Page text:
The audiobook market has been growing rapidly in recent years, which presents an excellent opportunity for authors who want to reach more readers. Audiobooks were once delivered on cassette tapes, and then later in CD boxed sets. They were expensive. There were local retailers who would sometimes allow you rent them just like videos on VHS tapes (remember those?). And then CDs went the way of vinyl records and have since become decorative coasters.
Today the largest retailer for audiobooks is Audible, which, not surprisingly, is owned by Amazon. Most Audible users pay an annual subscription rate and obtain credits for downloading a certain number of audiobook titles each year, or they can purchase audiobooks individually at prices ranging from $10 to $40.
Today there are two primary providers of self-produced audiobooks to Audible and other online retailers: ACX and Findaway Voices.
Audiobook Creation Exchange (ACX): acx.com
Amazon acquired this independent audiobook production service several years ago, which means that its services favor Audible, but you can also opt to distribute your audiobook to iTunes.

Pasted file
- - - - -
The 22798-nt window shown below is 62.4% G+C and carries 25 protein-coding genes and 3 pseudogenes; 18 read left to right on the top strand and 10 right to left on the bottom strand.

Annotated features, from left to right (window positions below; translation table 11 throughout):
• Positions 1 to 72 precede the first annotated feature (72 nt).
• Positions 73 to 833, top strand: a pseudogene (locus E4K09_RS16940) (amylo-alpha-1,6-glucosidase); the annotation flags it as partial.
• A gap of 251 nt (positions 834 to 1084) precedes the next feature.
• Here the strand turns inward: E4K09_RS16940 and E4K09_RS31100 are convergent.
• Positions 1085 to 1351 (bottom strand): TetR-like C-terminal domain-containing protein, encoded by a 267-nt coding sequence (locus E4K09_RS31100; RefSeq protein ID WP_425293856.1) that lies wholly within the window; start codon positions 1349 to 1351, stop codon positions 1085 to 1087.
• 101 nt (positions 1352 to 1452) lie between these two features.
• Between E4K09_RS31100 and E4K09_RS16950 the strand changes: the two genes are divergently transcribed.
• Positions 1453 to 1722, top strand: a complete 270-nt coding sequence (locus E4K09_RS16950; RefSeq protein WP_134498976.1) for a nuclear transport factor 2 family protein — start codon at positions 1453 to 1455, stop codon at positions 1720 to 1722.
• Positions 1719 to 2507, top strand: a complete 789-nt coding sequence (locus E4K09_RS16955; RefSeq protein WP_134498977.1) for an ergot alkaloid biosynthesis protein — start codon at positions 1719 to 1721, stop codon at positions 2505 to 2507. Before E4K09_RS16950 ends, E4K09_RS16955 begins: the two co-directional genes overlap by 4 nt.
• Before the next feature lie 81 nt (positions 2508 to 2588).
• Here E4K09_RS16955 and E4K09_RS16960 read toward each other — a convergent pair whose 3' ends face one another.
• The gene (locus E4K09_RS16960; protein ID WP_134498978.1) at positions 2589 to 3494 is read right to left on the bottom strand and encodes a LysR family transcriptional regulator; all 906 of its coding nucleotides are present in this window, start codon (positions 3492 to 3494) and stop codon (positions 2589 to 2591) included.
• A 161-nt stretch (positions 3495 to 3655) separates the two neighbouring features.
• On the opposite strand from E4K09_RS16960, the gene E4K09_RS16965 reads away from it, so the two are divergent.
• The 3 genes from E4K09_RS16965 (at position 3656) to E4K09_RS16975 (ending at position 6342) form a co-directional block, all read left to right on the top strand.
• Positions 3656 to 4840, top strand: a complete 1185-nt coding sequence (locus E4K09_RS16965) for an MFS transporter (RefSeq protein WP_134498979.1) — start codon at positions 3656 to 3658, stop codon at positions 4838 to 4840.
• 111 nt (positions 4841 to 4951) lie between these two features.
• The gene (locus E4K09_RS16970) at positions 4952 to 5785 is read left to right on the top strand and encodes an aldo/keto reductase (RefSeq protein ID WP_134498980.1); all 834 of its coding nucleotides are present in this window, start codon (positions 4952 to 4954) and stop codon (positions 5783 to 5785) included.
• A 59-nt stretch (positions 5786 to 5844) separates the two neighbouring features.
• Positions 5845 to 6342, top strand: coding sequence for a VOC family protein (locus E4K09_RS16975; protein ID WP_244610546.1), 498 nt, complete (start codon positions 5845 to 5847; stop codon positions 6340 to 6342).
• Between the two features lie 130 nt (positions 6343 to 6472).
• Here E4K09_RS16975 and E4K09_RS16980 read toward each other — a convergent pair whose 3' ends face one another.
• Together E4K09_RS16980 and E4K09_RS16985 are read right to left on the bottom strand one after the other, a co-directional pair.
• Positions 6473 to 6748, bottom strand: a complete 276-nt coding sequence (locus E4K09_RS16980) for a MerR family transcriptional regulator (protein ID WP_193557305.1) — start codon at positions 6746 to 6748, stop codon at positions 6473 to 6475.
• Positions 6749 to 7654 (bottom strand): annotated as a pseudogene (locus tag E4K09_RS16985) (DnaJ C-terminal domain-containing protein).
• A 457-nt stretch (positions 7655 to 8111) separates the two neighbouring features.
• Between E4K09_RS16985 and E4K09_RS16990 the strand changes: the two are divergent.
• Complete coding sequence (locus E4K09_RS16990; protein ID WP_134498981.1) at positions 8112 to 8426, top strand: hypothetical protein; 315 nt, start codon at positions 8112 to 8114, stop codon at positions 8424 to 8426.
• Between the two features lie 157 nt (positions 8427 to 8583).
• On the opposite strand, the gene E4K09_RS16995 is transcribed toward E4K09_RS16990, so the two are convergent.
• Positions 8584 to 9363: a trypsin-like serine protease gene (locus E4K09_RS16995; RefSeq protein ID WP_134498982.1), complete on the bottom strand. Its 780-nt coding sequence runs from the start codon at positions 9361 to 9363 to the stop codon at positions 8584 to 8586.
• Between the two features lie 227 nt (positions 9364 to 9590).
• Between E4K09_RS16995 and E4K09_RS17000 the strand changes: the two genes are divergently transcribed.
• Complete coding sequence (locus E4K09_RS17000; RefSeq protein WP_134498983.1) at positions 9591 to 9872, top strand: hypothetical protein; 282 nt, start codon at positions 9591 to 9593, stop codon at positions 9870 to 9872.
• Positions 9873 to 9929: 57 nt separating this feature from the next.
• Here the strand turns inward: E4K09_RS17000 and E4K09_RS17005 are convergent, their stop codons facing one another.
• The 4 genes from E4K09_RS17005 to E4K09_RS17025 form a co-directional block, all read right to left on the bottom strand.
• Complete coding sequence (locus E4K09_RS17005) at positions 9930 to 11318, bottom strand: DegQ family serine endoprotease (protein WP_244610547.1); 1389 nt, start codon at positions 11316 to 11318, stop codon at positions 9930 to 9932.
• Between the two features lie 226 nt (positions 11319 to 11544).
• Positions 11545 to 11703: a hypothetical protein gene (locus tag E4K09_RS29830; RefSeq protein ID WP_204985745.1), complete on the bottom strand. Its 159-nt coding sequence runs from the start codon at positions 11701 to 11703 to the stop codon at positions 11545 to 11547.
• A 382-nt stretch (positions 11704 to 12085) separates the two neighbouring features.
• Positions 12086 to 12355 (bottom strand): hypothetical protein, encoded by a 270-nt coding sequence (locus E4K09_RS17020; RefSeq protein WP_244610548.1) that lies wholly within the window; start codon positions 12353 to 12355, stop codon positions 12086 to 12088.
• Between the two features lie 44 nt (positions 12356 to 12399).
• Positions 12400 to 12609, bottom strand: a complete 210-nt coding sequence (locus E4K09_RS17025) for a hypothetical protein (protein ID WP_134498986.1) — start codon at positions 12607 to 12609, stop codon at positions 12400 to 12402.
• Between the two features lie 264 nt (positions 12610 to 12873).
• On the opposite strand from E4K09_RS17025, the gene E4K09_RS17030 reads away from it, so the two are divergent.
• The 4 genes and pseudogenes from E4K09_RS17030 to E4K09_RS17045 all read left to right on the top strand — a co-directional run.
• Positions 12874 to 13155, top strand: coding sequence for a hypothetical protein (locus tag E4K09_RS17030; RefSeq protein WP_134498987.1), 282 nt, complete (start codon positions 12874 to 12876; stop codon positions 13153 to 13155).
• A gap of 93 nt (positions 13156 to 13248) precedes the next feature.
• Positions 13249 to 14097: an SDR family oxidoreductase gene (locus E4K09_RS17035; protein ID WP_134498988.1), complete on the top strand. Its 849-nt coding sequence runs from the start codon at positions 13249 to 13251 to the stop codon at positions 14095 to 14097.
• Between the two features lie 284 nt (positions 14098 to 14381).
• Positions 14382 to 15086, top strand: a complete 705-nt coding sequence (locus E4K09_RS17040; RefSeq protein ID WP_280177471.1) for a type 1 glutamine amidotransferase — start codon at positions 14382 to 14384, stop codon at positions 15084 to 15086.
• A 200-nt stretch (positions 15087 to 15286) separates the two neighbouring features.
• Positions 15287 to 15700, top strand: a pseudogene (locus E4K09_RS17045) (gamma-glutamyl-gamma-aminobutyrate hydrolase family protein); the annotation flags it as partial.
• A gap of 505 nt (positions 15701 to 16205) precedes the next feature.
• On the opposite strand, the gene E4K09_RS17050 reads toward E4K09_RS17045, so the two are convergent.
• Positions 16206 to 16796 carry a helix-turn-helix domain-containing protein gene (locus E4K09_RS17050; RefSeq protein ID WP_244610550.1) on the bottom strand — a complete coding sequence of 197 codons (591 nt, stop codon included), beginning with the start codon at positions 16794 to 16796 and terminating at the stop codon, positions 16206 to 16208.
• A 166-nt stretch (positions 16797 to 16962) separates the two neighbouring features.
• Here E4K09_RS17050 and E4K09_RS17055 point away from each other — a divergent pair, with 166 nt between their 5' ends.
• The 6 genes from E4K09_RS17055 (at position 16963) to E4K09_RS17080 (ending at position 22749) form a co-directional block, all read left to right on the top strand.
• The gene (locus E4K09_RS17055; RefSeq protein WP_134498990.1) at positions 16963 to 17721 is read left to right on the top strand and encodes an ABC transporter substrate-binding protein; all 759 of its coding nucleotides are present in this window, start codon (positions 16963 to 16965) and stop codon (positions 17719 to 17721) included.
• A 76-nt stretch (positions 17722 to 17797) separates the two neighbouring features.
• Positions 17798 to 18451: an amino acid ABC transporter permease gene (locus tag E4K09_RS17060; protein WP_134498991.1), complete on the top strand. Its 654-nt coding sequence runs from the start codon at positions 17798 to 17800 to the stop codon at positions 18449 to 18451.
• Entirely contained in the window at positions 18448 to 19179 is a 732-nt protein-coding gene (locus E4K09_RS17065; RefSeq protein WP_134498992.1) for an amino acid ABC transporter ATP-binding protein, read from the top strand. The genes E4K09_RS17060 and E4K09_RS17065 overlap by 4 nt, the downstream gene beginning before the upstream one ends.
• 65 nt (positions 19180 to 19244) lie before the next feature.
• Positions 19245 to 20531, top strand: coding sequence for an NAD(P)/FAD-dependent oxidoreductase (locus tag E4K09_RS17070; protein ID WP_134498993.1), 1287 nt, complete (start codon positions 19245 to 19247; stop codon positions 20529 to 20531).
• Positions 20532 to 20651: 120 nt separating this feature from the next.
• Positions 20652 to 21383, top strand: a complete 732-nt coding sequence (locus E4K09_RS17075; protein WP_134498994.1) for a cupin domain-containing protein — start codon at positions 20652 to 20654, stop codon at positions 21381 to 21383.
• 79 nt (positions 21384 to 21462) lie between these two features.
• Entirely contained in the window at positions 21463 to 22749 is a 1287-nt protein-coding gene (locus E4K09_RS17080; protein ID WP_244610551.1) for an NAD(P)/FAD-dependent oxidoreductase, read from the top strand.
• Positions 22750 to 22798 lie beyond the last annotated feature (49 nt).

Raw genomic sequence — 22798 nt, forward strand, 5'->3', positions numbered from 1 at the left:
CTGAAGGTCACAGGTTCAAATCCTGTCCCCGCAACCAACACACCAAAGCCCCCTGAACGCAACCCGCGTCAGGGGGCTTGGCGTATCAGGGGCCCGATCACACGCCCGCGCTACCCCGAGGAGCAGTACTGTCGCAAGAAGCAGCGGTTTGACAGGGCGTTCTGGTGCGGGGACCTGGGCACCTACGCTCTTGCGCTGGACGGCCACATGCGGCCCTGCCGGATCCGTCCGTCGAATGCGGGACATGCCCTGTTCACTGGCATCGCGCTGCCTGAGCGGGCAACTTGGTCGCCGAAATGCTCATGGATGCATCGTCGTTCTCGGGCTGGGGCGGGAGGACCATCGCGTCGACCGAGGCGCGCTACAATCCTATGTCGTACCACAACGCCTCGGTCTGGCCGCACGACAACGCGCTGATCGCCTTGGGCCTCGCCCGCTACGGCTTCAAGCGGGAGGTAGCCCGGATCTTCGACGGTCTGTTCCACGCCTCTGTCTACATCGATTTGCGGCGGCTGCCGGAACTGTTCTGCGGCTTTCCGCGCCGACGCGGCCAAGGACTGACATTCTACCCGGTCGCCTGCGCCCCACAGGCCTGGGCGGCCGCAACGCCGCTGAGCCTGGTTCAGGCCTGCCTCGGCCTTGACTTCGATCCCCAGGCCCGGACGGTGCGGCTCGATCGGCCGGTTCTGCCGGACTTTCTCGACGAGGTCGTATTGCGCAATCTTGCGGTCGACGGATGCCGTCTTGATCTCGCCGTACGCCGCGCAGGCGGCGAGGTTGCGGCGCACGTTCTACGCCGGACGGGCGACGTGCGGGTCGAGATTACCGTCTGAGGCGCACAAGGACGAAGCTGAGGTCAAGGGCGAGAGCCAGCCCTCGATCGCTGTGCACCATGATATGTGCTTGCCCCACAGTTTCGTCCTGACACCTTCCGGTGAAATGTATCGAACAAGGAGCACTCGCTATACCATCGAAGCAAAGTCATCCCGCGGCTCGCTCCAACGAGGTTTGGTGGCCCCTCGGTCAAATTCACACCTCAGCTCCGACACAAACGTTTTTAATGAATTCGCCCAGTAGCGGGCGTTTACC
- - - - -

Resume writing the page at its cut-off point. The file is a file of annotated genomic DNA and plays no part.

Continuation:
Here’s how it works: you can browse a directory of voice talent and listen to sample clips in order to find a narrator for your book, or you can upload your own pre-recorded and formatted audio files.
When you hire a narrator, you either pay a flat project fee (between $1,000 and $2,000, depending on the length of the book) or you offer a revenue split with the voice talent (hint: most prefer a flat fee). The fee you pay includes recording your audiobook and editing of all files so they meet ACX’s quality standards and are ready to publish. You can use this service and set up distribution to Audible, Amazon, and iTunes all within a couple of weeks.
ACX Royalty Structure
Audible currently sets the pricing of your audiobook based on its length:
- Under 1 hour: less than $7
- 1 to 3 hours: $7 to $10
- 3 to 5 hours: $10 to $20
- 5 to 10 hours: $15 to $25
- 10 to 20 hours: $20 to $30
- Over 20 hours: $25 to $35